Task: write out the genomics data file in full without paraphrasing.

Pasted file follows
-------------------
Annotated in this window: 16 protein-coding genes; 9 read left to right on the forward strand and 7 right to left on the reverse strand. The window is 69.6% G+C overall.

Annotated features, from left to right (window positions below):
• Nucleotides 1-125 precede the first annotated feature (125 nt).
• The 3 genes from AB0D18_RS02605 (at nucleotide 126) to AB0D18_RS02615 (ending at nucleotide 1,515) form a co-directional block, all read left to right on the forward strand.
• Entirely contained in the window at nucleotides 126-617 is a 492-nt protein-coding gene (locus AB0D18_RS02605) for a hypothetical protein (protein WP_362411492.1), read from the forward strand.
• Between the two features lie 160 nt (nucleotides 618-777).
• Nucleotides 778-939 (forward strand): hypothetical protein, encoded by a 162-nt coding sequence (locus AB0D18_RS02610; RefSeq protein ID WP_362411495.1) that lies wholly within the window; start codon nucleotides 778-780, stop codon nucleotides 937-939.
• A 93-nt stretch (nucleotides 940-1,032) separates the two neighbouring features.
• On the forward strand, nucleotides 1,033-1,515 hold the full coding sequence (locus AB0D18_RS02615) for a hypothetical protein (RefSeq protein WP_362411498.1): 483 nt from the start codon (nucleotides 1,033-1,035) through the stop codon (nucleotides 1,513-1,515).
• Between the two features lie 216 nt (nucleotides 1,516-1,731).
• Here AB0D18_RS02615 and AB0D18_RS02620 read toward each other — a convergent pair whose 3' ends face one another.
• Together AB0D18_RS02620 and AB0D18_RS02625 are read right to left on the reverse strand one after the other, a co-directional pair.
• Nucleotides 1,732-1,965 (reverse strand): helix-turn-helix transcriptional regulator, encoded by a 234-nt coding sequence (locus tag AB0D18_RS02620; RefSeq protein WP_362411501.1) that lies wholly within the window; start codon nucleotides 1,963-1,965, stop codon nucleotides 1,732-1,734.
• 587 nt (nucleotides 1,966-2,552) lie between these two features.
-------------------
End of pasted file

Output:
Annotated in this window: 16 protein-coding genes; 9 read left to right on the forward strand and 7 right to left on the reverse strand. The window is 69.6% G+C overall.

Annotated features, from left to right (window positions below):
• Nucleotides 1-125 precede the first annotated feature (125 nt).
• The 3 genes from AB0D18_RS02605 (at nucleotide 126) to AB0D18_RS02615 (ending at nucleotide 1,515) form a co-directional block, all read left to right on the forward strand.
• Entirely contained in the window at nucleotides 126-617 is a 492-nt protein-coding gene (locus AB0D18_RS02605) for a hypothetical protein (protein WP_362411492.1), read from the forward strand.
• Between the two features lie 160 nt (nucleotides 618-777).
• Nucleotides 778-939 (forward strand): hypothetical protein, encoded by a 162-nt coding sequence (locus AB0D18_RS02610; RefSeq protein ID WP_362411495.1) that lies wholly within the window; start codon nucleotides 778-780, stop codon nucleotides 937-939.
• A 93-nt stretch (nucleotides 940-1,032) separates the two neighbouring features.
• On the forward strand, nucleotides 1,033-1,515 hold the full coding sequence (locus AB0D18_RS02615) for a hypothetical protein (RefSeq protein WP_362411498.1): 483 nt from the start codon (nucleotides 1,033-1,035) through the stop codon (nucleotides 1,513-1,515).
• Between the two features lie 216 nt (nucleotides 1,516-1,731).
• Here AB0D18_RS02615 and AB0D18_RS02620 read toward each other — a convergent pair whose 3' ends face one another.
• Together AB0D18_RS02620 and AB0D18_RS02625 are read right to left on the reverse strand one after the other, a co-directional pair.
• Nucleotides 1,732-1,965 (reverse strand): helix-turn-helix transcriptional regulator, encoded by a 234-nt coding sequence (locus tag AB0D18_RS02620; RefSeq protein WP_362411501.1) that lies wholly within the window; start codon nucleotides 1,963-1,965, stop codon nucleotides 1,732-1,734.
• 587 nt (nucleotides 1,966-2,552) lie between these two features.